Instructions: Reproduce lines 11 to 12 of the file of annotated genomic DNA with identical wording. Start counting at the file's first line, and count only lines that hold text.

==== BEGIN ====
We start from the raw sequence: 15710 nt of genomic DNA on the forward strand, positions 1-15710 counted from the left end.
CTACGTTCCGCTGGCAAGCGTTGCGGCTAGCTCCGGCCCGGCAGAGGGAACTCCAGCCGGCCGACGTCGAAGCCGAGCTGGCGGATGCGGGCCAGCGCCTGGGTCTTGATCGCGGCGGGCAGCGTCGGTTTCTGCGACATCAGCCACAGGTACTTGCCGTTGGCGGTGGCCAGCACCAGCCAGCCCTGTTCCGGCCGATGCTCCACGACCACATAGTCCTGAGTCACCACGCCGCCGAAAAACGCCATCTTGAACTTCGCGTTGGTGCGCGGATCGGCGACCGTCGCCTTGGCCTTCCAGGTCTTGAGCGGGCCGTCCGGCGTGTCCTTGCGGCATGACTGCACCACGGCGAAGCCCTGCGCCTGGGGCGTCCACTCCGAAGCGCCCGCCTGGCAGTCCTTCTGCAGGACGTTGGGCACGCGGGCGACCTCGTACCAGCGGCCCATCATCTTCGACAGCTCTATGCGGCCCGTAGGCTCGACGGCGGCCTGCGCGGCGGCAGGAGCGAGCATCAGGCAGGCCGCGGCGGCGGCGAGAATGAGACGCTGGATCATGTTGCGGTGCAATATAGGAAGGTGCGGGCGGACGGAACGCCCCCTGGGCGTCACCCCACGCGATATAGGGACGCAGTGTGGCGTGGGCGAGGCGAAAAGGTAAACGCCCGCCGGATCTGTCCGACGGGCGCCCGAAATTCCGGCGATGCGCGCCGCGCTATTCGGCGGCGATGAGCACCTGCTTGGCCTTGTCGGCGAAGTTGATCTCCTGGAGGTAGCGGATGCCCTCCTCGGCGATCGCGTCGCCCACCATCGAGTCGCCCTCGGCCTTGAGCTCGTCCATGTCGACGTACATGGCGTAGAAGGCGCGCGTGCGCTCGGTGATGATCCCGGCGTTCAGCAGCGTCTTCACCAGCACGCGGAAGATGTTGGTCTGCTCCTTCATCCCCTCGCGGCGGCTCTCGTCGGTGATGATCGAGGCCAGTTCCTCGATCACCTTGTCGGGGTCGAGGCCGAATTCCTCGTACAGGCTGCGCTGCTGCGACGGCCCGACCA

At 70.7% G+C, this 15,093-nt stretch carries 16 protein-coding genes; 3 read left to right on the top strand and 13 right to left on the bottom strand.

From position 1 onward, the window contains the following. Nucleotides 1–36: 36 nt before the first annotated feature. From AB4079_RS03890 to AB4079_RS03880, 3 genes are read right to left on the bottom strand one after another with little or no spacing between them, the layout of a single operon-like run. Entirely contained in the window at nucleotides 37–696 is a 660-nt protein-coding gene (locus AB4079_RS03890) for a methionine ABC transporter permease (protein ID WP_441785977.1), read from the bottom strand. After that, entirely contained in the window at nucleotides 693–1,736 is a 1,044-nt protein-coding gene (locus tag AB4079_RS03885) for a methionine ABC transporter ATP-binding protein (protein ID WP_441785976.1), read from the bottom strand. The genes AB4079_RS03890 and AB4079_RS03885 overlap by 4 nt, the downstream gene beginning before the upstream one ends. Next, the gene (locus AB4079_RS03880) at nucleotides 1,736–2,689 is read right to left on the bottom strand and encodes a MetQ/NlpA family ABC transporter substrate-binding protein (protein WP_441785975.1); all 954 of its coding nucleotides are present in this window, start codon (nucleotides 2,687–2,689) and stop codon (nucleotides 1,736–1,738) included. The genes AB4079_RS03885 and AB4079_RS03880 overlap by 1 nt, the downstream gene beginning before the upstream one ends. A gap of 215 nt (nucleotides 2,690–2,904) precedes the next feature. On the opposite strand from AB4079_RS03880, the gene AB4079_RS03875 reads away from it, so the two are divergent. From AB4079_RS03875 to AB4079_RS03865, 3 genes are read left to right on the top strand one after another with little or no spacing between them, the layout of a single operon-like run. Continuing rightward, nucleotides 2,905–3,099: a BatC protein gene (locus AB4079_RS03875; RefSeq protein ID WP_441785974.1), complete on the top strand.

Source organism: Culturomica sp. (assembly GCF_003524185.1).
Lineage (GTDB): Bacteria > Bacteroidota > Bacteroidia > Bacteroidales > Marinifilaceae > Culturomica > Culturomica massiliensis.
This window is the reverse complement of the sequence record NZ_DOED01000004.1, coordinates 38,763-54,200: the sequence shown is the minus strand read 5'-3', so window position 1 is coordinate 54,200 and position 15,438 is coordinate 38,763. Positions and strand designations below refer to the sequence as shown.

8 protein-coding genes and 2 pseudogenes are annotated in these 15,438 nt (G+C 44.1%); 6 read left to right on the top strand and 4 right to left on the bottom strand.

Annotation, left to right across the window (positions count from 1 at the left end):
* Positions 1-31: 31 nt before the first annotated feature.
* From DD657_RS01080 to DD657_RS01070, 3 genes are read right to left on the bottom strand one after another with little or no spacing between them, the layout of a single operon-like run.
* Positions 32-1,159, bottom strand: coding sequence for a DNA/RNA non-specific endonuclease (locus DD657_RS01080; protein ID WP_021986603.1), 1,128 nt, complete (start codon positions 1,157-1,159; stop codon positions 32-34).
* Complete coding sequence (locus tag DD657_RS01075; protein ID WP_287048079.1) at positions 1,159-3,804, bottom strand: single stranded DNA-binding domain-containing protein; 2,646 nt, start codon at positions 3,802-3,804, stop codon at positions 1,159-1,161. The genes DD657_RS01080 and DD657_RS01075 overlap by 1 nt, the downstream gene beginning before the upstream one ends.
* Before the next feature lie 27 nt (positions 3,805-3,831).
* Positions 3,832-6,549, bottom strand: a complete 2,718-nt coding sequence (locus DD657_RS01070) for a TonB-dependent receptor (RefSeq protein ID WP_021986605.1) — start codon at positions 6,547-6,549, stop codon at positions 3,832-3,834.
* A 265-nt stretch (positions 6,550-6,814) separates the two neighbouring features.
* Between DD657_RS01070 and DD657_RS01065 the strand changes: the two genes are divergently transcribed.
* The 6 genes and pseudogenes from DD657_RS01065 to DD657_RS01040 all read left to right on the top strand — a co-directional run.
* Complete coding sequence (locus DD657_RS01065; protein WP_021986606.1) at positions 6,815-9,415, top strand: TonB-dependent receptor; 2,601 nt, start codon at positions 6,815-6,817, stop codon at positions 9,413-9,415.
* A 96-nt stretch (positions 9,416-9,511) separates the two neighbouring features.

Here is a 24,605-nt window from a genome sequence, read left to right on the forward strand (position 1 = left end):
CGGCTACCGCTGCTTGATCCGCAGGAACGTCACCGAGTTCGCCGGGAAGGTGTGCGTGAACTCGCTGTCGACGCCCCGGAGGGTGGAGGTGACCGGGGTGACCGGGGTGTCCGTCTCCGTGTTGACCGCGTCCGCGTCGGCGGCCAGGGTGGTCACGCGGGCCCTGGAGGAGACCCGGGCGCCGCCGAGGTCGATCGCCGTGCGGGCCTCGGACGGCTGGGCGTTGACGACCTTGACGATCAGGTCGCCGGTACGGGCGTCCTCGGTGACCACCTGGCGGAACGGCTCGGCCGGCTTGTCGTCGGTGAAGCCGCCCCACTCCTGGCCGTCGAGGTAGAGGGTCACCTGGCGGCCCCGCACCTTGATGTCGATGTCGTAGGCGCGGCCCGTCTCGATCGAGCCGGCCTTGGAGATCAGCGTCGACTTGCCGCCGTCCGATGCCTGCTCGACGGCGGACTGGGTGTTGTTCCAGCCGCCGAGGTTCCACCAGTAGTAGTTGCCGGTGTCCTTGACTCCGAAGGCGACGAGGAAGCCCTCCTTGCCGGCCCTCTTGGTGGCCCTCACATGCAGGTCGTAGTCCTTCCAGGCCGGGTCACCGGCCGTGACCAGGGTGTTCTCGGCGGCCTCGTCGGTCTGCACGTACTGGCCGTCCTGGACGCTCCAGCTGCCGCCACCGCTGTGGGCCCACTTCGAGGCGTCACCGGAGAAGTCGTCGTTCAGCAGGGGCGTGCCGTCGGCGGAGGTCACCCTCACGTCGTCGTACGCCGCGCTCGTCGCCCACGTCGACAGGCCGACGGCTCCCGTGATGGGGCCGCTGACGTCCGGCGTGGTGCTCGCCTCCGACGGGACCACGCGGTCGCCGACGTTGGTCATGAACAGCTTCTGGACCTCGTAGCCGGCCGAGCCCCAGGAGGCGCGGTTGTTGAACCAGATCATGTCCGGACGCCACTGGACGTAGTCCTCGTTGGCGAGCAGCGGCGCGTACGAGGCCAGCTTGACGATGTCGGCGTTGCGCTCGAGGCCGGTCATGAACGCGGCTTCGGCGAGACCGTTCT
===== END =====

* From DD657_RS01080 to DD657_RS01070, 3 genes are read right to left on the bottom strand one after another with little or no spacing between them, the layout of a single operon-like run.
* Positions 32-1,159, bottom strand: coding sequence for a DNA/RNA non-specific endonuclease (locus DD657_RS01080; protein ID WP_021986603.1), 1,128 nt, complete (start codon positions 1,157-1,159; stop codon positions 32-34).